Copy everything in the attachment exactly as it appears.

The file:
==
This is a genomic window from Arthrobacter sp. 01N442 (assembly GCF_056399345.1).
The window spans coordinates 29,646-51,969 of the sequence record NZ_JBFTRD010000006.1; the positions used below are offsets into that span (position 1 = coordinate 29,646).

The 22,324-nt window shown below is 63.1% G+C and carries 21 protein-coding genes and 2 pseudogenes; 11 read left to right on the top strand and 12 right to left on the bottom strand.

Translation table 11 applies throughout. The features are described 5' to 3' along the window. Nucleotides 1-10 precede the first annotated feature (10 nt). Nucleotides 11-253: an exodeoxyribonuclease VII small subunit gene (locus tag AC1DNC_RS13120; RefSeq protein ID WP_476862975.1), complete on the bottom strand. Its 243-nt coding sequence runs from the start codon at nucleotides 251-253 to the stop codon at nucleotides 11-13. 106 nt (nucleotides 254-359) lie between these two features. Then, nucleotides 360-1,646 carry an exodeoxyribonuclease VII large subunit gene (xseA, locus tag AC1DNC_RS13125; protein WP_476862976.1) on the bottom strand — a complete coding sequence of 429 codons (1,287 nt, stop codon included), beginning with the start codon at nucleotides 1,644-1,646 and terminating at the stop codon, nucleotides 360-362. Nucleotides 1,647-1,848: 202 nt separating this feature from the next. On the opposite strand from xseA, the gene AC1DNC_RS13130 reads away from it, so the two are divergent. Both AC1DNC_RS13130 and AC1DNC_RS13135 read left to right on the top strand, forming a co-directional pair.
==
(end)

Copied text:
This is a genomic window from Arthrobacter sp. 01N442 (assembly GCF_056399345.1).
The window spans coordinates 29,646-51,969 of the sequence record NZ_JBFTRD010000006.1; the positions used below are offsets into that span (position 1 = coordinate 29,646).

The 22,324-nt window shown below is 63.1% G+C and carries 21 protein-coding genes and 2 pseudogenes; 11 read left to right on the top strand and 12 right to left on the bottom strand.

Translation table 11 applies throughout. The features are described 5' to 3' along the window. Nucleotides 1-10 precede the first annotated feature (10 nt). Nucleotides 11-253: an exodeoxyribonuclease VII small subunit gene (locus tag AC1DNC_RS13120; RefSeq protein ID WP_476862975.1), complete on the bottom strand. Its 243-nt coding sequence runs from the start codon at nucleotides 251-253 to the stop codon at nucleotides 11-13. 106 nt (nucleotides 254-359) lie between these two features. Then, nucleotides 360-1,646 carry an exodeoxyribonuclease VII large subunit gene (xseA, locus tag AC1DNC_RS13125; protein WP_476862976.1) on the bottom strand — a complete coding sequence of 429 codons (1,287 nt, stop codon included), beginning with the start codon at nucleotides 1,644-1,646 and terminating at the stop codon, nucleotides 360-362. Nucleotides 1,647-1,848: 202 nt separating this feature from the next. On the opposite strand from xseA, the gene AC1DNC_RS13130 reads away from it, so the two are divergent. Both AC1DNC_RS13130 and AC1DNC_RS13135 read left to right on the top strand, forming a co-directional pair.